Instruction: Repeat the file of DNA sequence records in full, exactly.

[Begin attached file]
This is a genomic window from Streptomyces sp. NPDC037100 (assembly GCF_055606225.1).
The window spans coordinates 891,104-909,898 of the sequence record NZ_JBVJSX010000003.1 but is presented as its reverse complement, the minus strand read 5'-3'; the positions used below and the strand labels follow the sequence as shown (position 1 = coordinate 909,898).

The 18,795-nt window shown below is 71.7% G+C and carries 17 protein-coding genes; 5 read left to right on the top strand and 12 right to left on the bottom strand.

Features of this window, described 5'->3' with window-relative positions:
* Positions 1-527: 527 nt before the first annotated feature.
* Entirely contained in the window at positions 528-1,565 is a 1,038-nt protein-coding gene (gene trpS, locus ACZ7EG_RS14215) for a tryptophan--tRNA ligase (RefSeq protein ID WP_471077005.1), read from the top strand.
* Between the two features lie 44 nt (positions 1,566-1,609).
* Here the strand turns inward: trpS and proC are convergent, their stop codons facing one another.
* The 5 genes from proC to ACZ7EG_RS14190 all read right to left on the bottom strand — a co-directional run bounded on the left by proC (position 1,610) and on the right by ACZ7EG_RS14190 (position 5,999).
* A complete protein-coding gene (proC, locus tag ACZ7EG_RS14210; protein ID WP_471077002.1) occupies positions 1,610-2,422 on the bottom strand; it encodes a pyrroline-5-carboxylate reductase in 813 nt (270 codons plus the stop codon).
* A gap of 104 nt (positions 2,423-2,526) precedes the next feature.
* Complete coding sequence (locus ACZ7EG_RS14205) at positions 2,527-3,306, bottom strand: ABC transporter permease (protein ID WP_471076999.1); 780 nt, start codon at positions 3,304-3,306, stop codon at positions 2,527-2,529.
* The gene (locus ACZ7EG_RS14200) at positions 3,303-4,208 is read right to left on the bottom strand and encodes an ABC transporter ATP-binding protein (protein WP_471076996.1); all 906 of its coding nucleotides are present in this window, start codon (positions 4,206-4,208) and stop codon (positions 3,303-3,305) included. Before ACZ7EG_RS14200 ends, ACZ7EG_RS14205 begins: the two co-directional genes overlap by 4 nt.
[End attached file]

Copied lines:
This is a genomic window from Streptomyces sp. NPDC037100 (assembly GCF_055606225.1).
The window spans coordinates 891,104-909,898 of the sequence record NZ_JBVJSX010000003.1 but is presented as its reverse complement, the minus strand read 5'-3'; the positions used below and the strand labels follow the sequence as shown (position 1 = coordinate 909,898).

The 18,795-nt window shown below is 71.7% G+C and carries 17 protein-coding genes; 5 read left to right on the top strand and 12 right to left on the bottom strand.

Features of this window, described 5'->3' with window-relative positions:
* Positions 1-527: 527 nt before the first annotated feature.
* Entirely contained in the window at positions 528-1,565 is a 1,038-nt protein-coding gene (gene trpS, locus ACZ7EG_RS14215) for a tryptophan--tRNA ligase (RefSeq protein ID WP_471077005.1), read from the top strand.
* Between the two features lie 44 nt (positions 1,566-1,609).
* Here the strand turns inward: trpS and proC are convergent, their stop codons facing one another.
* The 5 genes from proC to ACZ7EG_RS14190 all read right to left on the bottom strand — a co-directional run bounded on the left by proC (position 1,610) and on the right by ACZ7EG_RS14190 (position 5,999).
* A complete protein-coding gene (proC, locus tag ACZ7EG_RS14210; protein ID WP_471077002.1) occupies positions 1,610-2,422 on the bottom strand; it encodes a pyrroline-5-carboxylate reductase in 813 nt (270 codons plus the stop codon).
* A gap of 104 nt (positions 2,423-2,526) precedes the next feature.
* Complete coding sequence (locus ACZ7EG_RS14205) at positions 2,527-3,306, bottom strand: ABC transporter permease (protein ID WP_471076999.1); 780 nt, start codon at positions 3,304-3,306, stop codon at positions 2,527-2,529.
* The gene (locus ACZ7EG_RS14200) at positions 3,303-4,208 is read right to left on the bottom strand and encodes an ABC transporter ATP-binding protein (protein WP_471076996.1); all 906 of its coding nucleotides are present in this window, start codon (positions 4,206-4,208) and stop codon (positions 3,303-3,305) included. Before ACZ7EG_RS14200 ends, ACZ7EG_RS14205 begins: the two co-directional genes overlap by 4 nt.